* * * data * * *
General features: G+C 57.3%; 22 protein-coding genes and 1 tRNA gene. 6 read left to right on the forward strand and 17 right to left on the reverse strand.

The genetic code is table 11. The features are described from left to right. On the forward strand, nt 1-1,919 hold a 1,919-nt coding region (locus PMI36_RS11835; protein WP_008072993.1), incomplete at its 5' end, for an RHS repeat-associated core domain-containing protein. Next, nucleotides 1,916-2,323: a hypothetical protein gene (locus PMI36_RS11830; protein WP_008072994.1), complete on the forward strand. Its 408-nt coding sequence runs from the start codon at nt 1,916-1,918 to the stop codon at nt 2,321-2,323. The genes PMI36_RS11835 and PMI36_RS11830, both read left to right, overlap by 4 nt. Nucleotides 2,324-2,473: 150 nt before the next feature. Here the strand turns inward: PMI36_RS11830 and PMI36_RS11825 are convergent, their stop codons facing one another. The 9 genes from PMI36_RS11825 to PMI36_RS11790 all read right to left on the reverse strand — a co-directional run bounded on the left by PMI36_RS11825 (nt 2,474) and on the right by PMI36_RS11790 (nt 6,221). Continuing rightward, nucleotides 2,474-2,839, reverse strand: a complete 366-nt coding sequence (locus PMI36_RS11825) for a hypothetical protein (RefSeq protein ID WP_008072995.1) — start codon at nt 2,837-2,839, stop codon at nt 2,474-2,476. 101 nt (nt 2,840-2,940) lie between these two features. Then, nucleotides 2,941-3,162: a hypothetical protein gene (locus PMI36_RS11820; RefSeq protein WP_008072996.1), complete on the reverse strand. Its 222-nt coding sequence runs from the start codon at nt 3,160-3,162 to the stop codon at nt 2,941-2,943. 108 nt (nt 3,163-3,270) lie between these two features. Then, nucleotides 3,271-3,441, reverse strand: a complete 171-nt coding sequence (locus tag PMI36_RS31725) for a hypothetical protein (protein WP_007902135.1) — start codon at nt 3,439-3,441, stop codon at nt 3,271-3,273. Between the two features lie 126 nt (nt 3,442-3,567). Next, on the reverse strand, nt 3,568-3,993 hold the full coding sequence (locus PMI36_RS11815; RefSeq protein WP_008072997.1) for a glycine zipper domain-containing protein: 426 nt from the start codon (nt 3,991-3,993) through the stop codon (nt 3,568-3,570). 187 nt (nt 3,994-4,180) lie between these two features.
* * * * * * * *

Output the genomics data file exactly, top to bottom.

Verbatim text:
General features: G+C 57.3%; 22 protein-coding genes and 1 tRNA gene. 6 read left to right on the forward strand and 17 right to left on the reverse strand.

The genetic code is table 11. The features are described from left to right. On the forward strand, nt 1-1,919 hold a 1,919-nt coding region (locus PMI36_RS11835; protein WP_008072993.1), incomplete at its 5' end, for an RHS repeat-associated core domain-containing protein. Next, nucleotides 1,916-2,323: a hypothetical protein gene (locus PMI36_RS11830; protein WP_008072994.1), complete on the forward strand. Its 408-nt coding sequence runs from the start codon at nt 1,916-1,918 to the stop codon at nt 2,321-2,323. The genes PMI36_RS11835 and PMI36_RS11830, both read left to right, overlap by 4 nt. Nucleotides 2,324-2,473: 150 nt before the next feature. Here the strand turns inward: PMI36_RS11830 and PMI36_RS11825 are convergent, their stop codons facing one another. The 9 genes from PMI36_RS11825 to PMI36_RS11790 all read right to left on the reverse strand — a co-directional run bounded on the left by PMI36_RS11825 (nt 2,474) and on the right by PMI36_RS11790 (nt 6,221). Continuing rightward, nucleotides 2,474-2,839, reverse strand: a complete 366-nt coding sequence (locus PMI36_RS11825) for a hypothetical protein (RefSeq protein ID WP_008072995.1) — start codon at nt 2,837-2,839, stop codon at nt 2,474-2,476. 101 nt (nt 2,840-2,940) lie between these two features. Then, nucleotides 2,941-3,162: a hypothetical protein gene (locus PMI36_RS11820; RefSeq protein WP_008072996.1), complete on the reverse strand. Its 222-nt coding sequence runs from the start codon at nt 3,160-3,162 to the stop codon at nt 2,941-2,943. 108 nt (nt 3,163-3,270) lie between these two features. Then, nucleotides 3,271-3,441, reverse strand: a complete 171-nt coding sequence (locus tag PMI36_RS31725) for a hypothetical protein (protein WP_007902135.1) — start codon at nt 3,439-3,441, stop codon at nt 3,271-3,273. Between the two features lie 126 nt (nt 3,442-3,567). Next, on the reverse strand, nt 3,568-3,993 hold the full coding sequence (locus PMI36_RS11815; RefSeq protein WP_008072997.1) for a glycine zipper domain-containing protein: 426 nt from the start codon (nt 3,991-3,993) through the stop codon (nt 3,568-3,570). 187 nt (nt 3,994-4,180) lie between these two features.